After five years since ‘Damned’, the Swedes deliver.
Operating since 1995, Wolfbrigade (originally named Wolfpack) deliver crust punk that feels like a boot in the balls.
Don’t believe me? Check out albums such as ‘In Darkness You Feel No Regrets’ and ‘Allday Hell.’ Face melting doesn’t begin to describe them.
And their influence on the likes of Trap Them, Tragedy, Instinct of Survival and Centuries speaks for itself.
Quite a reputation to live up to, and I am delighted to report that ‘Run With the Hunted’ carries on this fine tradition of quality records.
‘Nomad Pack’ is a predictable, yet stimulating opener. Going straight for the jugular, it’s melodic (for the genre) d-beat thunders along in sturdy fashion. The little Entombed-esque guitar line that runs throughout lifts the song into more stately territory (as opposed to territory already occupied by fifty million non descript d-beat clones with no passion).
‘Warsaw Speedwolf’ (great title) gives the listener an exciting (and slightly Instinct of Survival influenced) rush of hardcore. The more melodic elements give the song a kind of epic/windswept feel.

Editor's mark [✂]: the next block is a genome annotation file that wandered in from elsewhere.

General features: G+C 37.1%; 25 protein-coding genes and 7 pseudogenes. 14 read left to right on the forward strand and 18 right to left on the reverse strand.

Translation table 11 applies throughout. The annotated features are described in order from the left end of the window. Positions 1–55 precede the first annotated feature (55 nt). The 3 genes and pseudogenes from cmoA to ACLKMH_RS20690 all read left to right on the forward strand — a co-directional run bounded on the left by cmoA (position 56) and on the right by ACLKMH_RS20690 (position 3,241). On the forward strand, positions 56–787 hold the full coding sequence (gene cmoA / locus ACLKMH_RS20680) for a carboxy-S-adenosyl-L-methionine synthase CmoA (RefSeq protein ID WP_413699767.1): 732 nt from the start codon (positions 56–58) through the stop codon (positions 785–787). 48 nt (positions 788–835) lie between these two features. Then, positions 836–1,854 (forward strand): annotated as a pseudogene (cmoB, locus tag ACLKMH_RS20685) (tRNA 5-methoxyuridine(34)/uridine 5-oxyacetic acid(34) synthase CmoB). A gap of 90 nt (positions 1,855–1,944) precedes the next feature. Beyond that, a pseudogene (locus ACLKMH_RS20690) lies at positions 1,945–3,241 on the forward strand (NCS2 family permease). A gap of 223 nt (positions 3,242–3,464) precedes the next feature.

‘Lucid Monomania’ is the obligatory song that comes from that place where the sound of Discharge and Motorhead blend into one, giving us a tune that sounds pissed off as well as filthy, and has a drum intro that just invites you to start a circle pit in your flat. Vocalist Micke really comes to the fore here with his hoarse, guttural voice. It’s what expected, but it’s done with conviction.
‘Feral Blood’ begins and ends with a very Slayer type intro, which highlights the groove between the rhythm section and is more notable whenever the song begins to venture into familiar territory.
In fact. if you only take one thing away after listening to this album, it should be the playing between the individual musicians. The tight interplay between guitar, bass and drums are what elevate Wolfbrigade above the average bunch of crusties. That, and the anthemic songwriting.
Meat + Potatoes
Lyrically, it’s a record full of bleak imagery but without a specific political point of view. This was something that drummer Dadde once talked about in an interview, where he said that “a lot of the times it’s more like poetry but there are always some kind of message as well, mainly about the fucked up world we live in. I feel I don’t want to write too obvious lyrics myself…”
This is an approach that has been criticised by those who lean more towards anarcho punk (where the lyrics are often more of a diatribe), feeling that this reduces punk/hardcore to merely “slamdancing music.” A foolhardy and blind sided approach, especially for those who like to make up their own minds about such matters.
And anyway, Discharge took the same approach. And no one slagged them off for it.
Put simply, there is no fucking about here and no leftfield turns. Just straight ahead hardcore punk. Meat and potatoes stuff sure, but sometimes you need to be reminded of the basic things that you love.
It can be summed up as “it’s a Wolfbrigade record, innit.”
3.5 / 5 - Christopher Owens ::: 16/04/17